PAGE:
The Philly JUG had another successful meetup this week. This week’s topic… Pepper The Robot!
One of the biggest things I learned was to think of a humanoid robot as a device for engaging people within a specifically programmed domain – like the way you engage with your phone. It’s not a sci-fi android, and it’s not an AI that can have arbitrary conversation… yet! If you walked up to a robot in a department store and said “I’m looking for a blue shirt that matches the pants I’m wearing”, you would get a robotic blank stare. Instead the robot might initially grab your attention by waving, and as you approach it, it might start a conversation with “I’m here to help you! Do you want to charge your phone? Or can I call someone from another department for you?” This provides a more engaging experience for the human because you can interact with a computer in a human-like way.
Speaking with the presenter Nicolas, he said that humanoid robots are still in the early stages of development. They are currently like the Atari 2600 to The Terminator’s PS4. But if you find yourself stuck in 1982 you don’t have to sit around waiting for the PS4, you can have plenty of fun with what you have, and even work to advance the state of the art!
Do you think you would want to program humanoid robots?
The Philly Java User’s Group (@ThePhillyJUG ) recently hosted a talk about the JCP and about how to get involved with the future of Java.
Slides are here but I thought was the key takeaway was the list of fairly easy ways to get involved:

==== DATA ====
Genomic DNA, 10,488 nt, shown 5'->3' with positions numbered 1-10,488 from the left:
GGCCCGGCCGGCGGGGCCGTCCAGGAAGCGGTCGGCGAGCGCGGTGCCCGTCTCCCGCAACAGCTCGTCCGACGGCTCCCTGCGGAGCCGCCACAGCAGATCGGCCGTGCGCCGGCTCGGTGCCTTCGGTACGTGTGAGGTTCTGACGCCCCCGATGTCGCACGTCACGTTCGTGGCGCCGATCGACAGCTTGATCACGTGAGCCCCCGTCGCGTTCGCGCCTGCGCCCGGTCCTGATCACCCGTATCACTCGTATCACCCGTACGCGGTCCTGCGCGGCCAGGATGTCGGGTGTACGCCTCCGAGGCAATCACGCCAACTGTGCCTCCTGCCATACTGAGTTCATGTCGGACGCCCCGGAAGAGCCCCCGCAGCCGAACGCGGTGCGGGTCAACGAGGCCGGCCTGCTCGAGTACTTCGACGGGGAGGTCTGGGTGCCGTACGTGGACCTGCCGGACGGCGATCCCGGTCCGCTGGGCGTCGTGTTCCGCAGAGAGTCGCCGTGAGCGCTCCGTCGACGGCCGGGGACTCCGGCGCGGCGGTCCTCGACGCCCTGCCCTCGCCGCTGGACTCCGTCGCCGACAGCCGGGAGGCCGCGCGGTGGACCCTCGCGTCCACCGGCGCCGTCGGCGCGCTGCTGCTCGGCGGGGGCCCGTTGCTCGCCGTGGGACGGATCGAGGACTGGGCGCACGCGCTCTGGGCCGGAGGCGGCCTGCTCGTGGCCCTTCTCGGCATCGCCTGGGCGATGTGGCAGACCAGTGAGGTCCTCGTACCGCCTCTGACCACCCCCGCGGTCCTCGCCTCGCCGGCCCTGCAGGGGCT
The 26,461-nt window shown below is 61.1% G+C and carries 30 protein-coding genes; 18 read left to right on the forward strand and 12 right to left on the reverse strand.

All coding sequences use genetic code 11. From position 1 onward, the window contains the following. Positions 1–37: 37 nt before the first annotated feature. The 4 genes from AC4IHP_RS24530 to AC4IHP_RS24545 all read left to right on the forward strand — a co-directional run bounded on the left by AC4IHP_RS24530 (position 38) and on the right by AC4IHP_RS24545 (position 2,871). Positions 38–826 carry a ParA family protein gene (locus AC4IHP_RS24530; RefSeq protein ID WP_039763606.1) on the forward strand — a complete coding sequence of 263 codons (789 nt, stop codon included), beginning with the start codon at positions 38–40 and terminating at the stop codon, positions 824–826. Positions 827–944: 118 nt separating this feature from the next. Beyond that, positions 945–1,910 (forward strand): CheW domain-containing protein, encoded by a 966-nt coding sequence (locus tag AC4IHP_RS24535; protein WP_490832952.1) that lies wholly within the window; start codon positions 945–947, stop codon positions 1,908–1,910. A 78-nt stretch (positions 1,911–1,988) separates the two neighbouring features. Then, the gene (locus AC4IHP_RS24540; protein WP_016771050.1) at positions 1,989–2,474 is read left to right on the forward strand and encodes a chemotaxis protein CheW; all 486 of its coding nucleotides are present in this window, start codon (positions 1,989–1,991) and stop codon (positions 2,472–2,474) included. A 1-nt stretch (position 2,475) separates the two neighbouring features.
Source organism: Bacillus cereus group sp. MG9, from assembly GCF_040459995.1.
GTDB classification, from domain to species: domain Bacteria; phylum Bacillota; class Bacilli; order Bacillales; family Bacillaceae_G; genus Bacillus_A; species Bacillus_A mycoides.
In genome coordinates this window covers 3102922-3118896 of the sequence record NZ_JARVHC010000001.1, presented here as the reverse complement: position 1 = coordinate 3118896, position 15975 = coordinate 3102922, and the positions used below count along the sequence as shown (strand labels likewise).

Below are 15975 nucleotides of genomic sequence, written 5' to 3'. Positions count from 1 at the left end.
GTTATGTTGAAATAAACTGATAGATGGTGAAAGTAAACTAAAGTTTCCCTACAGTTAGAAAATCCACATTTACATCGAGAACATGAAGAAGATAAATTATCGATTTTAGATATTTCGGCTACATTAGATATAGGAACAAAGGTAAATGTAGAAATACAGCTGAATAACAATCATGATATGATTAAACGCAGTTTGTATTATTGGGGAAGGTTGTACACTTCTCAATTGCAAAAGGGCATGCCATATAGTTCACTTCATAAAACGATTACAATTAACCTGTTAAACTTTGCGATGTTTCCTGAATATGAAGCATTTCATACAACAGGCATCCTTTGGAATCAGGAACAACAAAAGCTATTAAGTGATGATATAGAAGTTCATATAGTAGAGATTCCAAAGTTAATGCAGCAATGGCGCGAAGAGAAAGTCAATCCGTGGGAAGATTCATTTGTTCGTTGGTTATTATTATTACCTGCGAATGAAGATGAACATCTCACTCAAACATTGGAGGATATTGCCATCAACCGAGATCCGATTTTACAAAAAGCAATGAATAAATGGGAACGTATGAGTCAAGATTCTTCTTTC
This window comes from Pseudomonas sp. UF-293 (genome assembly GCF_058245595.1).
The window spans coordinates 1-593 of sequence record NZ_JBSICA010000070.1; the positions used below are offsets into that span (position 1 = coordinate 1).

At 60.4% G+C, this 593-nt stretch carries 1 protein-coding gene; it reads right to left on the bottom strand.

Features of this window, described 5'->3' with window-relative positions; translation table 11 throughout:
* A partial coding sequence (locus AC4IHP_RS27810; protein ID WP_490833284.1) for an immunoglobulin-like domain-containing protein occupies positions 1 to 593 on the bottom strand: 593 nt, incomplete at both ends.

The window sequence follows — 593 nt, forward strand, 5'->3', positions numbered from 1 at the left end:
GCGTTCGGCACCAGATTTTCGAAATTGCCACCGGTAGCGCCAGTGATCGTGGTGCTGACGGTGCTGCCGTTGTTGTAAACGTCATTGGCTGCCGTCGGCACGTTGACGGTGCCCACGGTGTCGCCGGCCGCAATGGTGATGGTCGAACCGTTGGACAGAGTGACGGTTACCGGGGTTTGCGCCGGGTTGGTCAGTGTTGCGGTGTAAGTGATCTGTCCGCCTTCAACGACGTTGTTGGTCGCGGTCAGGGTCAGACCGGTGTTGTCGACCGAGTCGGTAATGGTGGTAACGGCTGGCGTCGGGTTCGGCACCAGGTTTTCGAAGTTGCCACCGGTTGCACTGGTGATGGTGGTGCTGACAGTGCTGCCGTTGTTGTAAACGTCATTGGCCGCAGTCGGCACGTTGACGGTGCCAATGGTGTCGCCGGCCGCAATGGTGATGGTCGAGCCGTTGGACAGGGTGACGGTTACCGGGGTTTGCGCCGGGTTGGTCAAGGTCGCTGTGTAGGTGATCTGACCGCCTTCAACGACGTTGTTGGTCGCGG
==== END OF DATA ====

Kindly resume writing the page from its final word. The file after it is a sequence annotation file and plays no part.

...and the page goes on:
- Share ideas and feedback, comment on list and public issue trackers
- Read early version of specifications and Javadocs
- Try writing sample applications using early builds of reference implementation
- Write or speak about the technology and encourage others to participate. Translate into your native language
- Evalgelize the JSR via social media, blogging, or lighting talks.
- Help with documentation.
Get involved at http://adoptajsr.org!
I have been thinking about Scrum and Agile lately, and thought it would be fun to look into alternatives to story points. I’d heard that if you are consistent with your story sizes, that they average out and you can estimate your sprints by number of stories instead of by number of points.
Here’s the story on estimating without estimating:
Conclusion and Recommendation
Story points and estimating can be abused, but I don’t think that’s necessarily a reason to abandon them out of hand (as anything can be abused). I would recommend focusing on teaching teams to create small and well-defined stories, which helps whether you use point estimates or not. At a certain level of Agile maturity, you can evaluate if you think this could be a good idea for the team.
What do you think? Do you estimate by story points, by number of stories, or something else? Or not at all?
PS in my research I found this neat chart for patterns for splitting stories!